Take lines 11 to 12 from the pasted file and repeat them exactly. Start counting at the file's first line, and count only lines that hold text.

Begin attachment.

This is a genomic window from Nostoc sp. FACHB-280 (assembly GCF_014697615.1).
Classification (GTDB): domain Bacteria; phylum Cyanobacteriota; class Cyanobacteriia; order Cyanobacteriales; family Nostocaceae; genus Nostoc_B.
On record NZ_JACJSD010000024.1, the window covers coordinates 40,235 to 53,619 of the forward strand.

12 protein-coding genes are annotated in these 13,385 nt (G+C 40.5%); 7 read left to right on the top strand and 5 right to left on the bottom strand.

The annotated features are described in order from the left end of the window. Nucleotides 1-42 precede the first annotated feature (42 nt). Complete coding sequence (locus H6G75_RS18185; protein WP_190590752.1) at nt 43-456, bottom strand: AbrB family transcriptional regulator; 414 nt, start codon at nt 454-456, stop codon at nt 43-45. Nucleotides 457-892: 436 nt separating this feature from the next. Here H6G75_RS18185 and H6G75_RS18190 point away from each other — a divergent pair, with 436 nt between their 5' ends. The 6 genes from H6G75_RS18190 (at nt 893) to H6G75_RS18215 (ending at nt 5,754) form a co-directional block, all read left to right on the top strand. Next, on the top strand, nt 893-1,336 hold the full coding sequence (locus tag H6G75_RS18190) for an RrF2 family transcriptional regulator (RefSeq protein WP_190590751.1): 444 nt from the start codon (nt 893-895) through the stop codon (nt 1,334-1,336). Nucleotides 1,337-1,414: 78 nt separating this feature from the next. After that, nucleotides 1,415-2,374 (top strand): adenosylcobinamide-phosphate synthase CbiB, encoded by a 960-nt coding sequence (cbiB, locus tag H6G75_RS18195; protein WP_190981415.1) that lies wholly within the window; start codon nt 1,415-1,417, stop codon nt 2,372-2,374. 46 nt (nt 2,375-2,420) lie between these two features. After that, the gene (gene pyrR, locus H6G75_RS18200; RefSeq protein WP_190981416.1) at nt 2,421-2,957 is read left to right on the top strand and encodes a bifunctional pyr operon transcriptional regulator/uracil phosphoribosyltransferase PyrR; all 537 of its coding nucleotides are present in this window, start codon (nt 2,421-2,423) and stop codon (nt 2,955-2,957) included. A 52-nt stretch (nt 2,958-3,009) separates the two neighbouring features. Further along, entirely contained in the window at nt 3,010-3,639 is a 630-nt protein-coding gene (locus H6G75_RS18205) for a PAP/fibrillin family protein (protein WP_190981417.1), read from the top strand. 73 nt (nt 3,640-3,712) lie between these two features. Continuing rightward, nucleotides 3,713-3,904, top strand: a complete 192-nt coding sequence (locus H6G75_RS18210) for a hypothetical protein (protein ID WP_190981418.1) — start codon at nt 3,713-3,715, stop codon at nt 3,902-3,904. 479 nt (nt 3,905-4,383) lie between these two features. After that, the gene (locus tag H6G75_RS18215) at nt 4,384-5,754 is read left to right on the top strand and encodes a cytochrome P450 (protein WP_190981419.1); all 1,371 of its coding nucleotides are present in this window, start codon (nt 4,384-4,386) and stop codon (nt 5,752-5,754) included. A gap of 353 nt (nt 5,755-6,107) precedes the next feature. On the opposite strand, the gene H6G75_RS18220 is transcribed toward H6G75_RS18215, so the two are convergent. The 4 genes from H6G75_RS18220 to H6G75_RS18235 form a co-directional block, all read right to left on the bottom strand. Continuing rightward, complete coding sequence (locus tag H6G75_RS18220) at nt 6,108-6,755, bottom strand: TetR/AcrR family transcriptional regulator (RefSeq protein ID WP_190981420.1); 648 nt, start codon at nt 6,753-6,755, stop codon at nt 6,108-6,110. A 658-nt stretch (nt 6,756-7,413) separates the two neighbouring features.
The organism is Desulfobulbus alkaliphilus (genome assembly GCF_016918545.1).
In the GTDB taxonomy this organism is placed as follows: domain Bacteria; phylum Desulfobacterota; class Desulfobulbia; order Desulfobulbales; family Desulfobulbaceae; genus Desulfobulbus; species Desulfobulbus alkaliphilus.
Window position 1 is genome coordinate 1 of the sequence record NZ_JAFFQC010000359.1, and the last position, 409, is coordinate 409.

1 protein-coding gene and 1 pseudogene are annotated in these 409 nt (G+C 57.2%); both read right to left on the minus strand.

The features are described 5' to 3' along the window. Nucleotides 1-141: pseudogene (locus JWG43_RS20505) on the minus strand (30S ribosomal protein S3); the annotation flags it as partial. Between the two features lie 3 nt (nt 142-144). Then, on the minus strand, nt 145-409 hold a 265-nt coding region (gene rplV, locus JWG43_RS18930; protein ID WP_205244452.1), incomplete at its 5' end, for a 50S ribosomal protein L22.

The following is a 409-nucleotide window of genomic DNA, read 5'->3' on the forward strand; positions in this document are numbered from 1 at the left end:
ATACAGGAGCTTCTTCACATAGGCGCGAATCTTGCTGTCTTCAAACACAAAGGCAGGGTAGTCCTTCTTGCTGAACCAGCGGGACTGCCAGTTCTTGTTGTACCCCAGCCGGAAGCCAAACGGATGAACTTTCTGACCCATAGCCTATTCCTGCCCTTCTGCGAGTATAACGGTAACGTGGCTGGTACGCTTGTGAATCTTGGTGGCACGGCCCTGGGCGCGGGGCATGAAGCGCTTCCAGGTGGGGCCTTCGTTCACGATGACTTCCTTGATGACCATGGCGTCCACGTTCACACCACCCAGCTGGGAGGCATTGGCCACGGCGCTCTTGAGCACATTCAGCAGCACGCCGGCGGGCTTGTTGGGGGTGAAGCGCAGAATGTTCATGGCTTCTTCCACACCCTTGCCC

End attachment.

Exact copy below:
The following is a 409-nucleotide window of genomic DNA, read 5'->3' on the forward strand; positions in this document are numbered from 1 at the left end:
ATACAGGAGCTTCTTCACATAGGCGCGAATCTTGCTGTCTTCAAACACAAAGGCAGGGTAGTCCTTCTTGCTGAACCAGCGGGACTGCCAGTTCTTGTTGTACCCCAGCCGGAAGCCAAACGGATGAACTTTCTGACCCATAGCCTATTCCTGCCCTTCTGCGAGTATAACGGTAACGTGGCTGGTACGCTTGTGAATCTTGGTGGCACGGCCCTGGGCGCGGGGCATGAAGCGCTTCCAGGTGGGGCCTTCGTTCACGATGACTTCCTTGATGACCATGGCGTCCACGTTCACACCACCCAGCTGGGAGGCATTGGCCACGGCGCTCTTGAGCACATTCAGCAGCACGCCGGCGGGCTTGTTGGGGGTGAAGCGCAGAATGTTCATGGCTTCTTCCACACCCTTGCCC